Country singer charged with threatening Georgia man


SAVANNAH, Ga. — Police suspect country singer Billy Currington might have videotaped himself chasing a 70-year-old tour boat captain along a coastal Georgia creek and threatening to “finish him off” in a tirade filled with profanities, according to court documents filed Thursday.


The boat captain, Charles Harvey Ferrelle, and his two passengers told police that Currington was holding a camera when he became outraged and made the threats April 15 after they passed him on the dock of a $3.5 million waterfront home near Tybee Island.

“They were in fear of this man and a possible attack against Mr. Ferrelle, and possibly everyone there, as his behavior was ‘out of control,’ as described by all three persons,” Savannah-Chatham County Police Detective Alycia Rice wrote in an affidavit filed in Chatham County Superior Court.

Currington, 39, turned himself in Thursday afternoon at the county jail, where he was booked on charges of making terroristic threats and abuse of an elderly person. Sheriff’s Cpl. Rhonda Bryant Elleby said bond had been set at $27,700. Each charge is a felony punishable by one to five years in prison.

Police searched Currington’s home Tuesday and seized four digital video files, 27 digital photos and a memory card.

Currington is a native of the Georgia coast whose hits include Pretty Good At Drinkin’ Beer, That’s How Country Boys Roll and People Are Crazy.

In a court filing April 19, the singer’s attorney, Alex Zipperer, said Currington denied “each and every allegation.” Zip­perer didn’t return phone messages.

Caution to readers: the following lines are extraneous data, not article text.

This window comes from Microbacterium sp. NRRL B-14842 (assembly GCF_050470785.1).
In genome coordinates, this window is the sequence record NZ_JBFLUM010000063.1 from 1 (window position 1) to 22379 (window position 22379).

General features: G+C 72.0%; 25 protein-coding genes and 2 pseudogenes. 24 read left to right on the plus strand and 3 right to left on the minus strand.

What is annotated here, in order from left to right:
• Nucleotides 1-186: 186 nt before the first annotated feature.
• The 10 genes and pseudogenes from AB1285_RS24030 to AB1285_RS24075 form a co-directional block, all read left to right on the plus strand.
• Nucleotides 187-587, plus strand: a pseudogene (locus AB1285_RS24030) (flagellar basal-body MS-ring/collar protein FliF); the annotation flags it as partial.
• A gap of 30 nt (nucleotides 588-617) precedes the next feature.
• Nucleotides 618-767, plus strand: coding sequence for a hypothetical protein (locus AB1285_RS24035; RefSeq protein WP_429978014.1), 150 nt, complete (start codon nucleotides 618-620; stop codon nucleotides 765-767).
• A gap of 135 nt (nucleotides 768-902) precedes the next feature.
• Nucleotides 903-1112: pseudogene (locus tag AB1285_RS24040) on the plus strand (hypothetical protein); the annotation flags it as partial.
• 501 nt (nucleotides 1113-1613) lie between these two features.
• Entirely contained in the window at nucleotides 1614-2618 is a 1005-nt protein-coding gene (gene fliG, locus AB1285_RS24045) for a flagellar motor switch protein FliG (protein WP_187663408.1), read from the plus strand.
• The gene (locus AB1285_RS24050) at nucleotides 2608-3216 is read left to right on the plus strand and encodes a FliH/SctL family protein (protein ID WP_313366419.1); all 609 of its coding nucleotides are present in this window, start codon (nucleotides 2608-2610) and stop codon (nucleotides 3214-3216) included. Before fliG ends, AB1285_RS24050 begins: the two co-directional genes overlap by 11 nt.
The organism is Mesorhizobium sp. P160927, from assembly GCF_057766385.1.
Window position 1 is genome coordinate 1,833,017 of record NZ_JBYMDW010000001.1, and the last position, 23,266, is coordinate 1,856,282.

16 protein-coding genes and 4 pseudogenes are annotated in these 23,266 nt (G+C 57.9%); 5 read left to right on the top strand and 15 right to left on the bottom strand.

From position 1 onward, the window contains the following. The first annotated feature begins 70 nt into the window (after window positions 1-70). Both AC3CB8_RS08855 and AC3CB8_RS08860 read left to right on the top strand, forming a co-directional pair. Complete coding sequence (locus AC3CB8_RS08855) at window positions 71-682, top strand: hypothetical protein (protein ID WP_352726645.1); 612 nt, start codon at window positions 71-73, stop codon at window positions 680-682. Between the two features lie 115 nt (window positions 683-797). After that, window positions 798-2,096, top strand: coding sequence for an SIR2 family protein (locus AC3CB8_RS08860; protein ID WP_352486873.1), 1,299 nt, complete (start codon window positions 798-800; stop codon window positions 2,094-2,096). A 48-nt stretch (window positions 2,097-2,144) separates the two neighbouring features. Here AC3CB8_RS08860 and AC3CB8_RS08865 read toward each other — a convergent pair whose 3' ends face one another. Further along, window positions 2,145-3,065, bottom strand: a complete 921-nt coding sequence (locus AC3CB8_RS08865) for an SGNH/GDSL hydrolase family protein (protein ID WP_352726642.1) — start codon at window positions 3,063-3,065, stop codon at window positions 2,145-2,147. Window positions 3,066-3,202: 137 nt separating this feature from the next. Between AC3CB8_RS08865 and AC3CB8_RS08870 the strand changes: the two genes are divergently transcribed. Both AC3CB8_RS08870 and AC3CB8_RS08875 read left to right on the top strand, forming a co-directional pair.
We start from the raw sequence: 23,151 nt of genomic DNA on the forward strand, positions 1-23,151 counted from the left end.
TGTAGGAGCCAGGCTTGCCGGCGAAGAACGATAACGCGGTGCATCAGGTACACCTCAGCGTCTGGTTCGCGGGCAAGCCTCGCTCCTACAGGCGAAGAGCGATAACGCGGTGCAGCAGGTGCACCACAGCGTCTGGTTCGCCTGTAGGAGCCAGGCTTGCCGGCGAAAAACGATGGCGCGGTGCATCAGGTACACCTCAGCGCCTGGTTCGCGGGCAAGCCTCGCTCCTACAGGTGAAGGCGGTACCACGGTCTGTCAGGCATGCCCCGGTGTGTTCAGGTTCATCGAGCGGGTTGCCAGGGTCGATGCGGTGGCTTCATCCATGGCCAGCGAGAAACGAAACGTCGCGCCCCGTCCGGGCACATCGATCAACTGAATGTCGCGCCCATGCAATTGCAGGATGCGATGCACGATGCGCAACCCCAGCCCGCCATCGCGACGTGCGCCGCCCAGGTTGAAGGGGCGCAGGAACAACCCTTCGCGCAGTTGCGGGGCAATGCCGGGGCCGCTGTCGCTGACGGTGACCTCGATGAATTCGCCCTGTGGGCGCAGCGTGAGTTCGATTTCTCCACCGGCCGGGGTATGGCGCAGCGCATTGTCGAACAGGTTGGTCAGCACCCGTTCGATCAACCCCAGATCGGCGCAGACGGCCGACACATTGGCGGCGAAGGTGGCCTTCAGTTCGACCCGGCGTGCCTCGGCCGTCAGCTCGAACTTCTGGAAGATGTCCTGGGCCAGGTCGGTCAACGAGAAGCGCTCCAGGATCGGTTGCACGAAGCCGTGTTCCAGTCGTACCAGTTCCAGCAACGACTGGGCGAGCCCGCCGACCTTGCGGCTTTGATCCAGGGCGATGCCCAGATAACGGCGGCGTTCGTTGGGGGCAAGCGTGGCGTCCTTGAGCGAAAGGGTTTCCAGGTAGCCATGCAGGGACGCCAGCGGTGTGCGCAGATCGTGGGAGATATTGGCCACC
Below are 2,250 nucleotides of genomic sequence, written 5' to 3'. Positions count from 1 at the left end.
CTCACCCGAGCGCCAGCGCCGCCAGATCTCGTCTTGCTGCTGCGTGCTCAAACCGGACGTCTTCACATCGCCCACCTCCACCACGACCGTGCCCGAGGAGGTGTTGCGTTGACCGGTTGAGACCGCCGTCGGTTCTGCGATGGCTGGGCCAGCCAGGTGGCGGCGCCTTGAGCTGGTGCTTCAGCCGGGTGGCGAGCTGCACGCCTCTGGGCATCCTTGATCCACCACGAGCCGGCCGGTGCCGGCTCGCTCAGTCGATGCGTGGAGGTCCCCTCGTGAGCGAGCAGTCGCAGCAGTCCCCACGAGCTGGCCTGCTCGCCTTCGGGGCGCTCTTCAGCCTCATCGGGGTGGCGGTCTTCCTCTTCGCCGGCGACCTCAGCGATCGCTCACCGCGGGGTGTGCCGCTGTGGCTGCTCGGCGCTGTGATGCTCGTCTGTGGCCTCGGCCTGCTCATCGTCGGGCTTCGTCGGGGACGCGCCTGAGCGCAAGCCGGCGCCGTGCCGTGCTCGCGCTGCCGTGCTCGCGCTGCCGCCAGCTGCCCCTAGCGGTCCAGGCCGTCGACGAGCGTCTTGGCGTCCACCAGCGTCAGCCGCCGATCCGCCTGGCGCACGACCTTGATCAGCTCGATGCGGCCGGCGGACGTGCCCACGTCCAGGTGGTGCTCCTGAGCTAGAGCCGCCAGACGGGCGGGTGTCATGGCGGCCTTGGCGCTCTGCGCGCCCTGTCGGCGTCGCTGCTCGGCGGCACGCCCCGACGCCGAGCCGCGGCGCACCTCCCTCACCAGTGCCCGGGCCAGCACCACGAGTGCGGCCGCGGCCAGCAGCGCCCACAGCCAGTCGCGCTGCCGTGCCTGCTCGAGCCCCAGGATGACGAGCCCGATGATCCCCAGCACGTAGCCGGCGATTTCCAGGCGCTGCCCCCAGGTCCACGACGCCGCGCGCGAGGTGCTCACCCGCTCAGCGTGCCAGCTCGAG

Two days after the incident, the singer posted a message on Twitter saying “Harrassing artists often at their home by boat should be illegal. thas all i know.”

Ferrelle, who conducts boat tours from Tybee Island east of Savannah, told police he was cruising past Currington’s home on Tybee Creek when his two passengers said that someone on the property was yelling at them and “flipping a double bird,” the affidavit said.

Ferrelle told police he was floating with the current far from the docks, but he throttled up and moved away when he saw the angry man.

Ferrelle told officers that when he passed by on the return trip, Currington got in his own boat with a camera and chased him to the dock where Ferrelle keeps his tour boat.

“If I hadn’t gotten into my slip fast enough, I believe he would have run me over,” Ferrelle told police.

Ferrelle and his passengers told police that Currington pulled up to the dock and yelled at Ferrelle. The police affidavit says Currington told Ferrelle that he and his brother would “catch him in the river” and “finish him off.”

A second charter boat captain, Elizabeth Johnson, later told police that Cur­rington made similar threats to her and a passenger in October when they were fishing not far from his home.

A separate police report filed soon after the incident indicates that those living at Currington’s home had problems with boats passing by too closely or too fast. A woman who said she was the caretaker of an elderly man at the same address called police to complain that a passing boat nearly knocked the man off the home’s dock and into the water. The police report said the woman was talking about the events that led to Currington chasing after the tour boat.

“Well, what is it we can do to keep people from coming up on our docks or swamping our docks?” the woman asked.

Currington told The Tennessean newspaper in 2007 that he sometimes struggled to control his anger as a result of suffering childhood abuse while growing up in Rincon, near Savannah. In the interview, conducted after he completed a 30-day trauma recovery program in Arizona, Currington said a small part of him remained “hurt, sad and furious.”

“When he comes out, he comes out very quickly and it goes away very quickly,” Currington told the newspaper. “And in those instances, that rage can destroy relationships, whether it’s with a girlfriend or a business partner or a fan. It doesn’t take long to screw it all up.”